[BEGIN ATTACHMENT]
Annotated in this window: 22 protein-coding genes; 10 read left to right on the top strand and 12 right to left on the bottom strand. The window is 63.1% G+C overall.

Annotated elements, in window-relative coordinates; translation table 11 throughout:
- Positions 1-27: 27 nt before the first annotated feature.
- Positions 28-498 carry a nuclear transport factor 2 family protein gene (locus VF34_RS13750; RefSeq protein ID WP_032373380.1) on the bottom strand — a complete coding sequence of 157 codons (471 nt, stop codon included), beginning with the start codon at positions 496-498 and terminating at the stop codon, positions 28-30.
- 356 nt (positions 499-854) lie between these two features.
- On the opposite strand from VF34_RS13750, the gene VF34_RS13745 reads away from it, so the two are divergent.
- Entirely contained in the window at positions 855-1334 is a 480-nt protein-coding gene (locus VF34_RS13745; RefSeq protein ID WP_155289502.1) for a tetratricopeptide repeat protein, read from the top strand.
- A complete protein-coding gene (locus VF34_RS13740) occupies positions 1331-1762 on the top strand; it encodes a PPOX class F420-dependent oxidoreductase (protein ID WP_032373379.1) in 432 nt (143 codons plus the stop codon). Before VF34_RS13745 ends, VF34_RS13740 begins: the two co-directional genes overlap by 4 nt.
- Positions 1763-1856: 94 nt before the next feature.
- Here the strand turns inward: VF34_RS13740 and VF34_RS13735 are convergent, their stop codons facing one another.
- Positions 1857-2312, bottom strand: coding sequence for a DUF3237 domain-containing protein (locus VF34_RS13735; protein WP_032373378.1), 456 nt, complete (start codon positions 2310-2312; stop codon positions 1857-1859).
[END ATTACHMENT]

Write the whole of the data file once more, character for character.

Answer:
Annotated in this window: 22 protein-coding genes; 10 read left to right on the top strand and 12 right to left on the bottom strand. The window is 63.1% G+C overall.

Annotated elements, in window-relative coordinates; translation table 11 throughout:
- Positions 1-27: 27 nt before the first annotated feature.
- Positions 28-498 carry a nuclear transport factor 2 family protein gene (locus VF34_RS13750; RefSeq protein ID WP_032373380.1) on the bottom strand — a complete coding sequence of 157 codons (471 nt, stop codon included), beginning with the start codon at positions 496-498 and terminating at the stop codon, positions 28-30.
- 356 nt (positions 499-854) lie between these two features.
- On the opposite strand from VF34_RS13750, the gene VF34_RS13745 reads away from it, so the two are divergent.
- Entirely contained in the window at positions 855-1334 is a 480-nt protein-coding gene (locus VF34_RS13745; RefSeq protein ID WP_155289502.1) for a tetratricopeptide repeat protein, read from the top strand.
- A complete protein-coding gene (locus VF34_RS13740) occupies positions 1331-1762 on the top strand; it encodes a PPOX class F420-dependent oxidoreductase (protein ID WP_032373379.1) in 432 nt (143 codons plus the stop codon). Before VF34_RS13745 ends, VF34_RS13740 begins: the two co-directional genes overlap by 4 nt.
- Positions 1763-1856: 94 nt before the next feature.
- Here the strand turns inward: VF34_RS13740 and VF34_RS13735 are convergent, their stop codons facing one another.
- Positions 1857-2312, bottom strand: coding sequence for a DUF3237 domain-containing protein (locus VF34_RS13735; protein WP_032373378.1), 456 nt, complete (start codon positions 2310-2312; stop codon positions 1857-1859).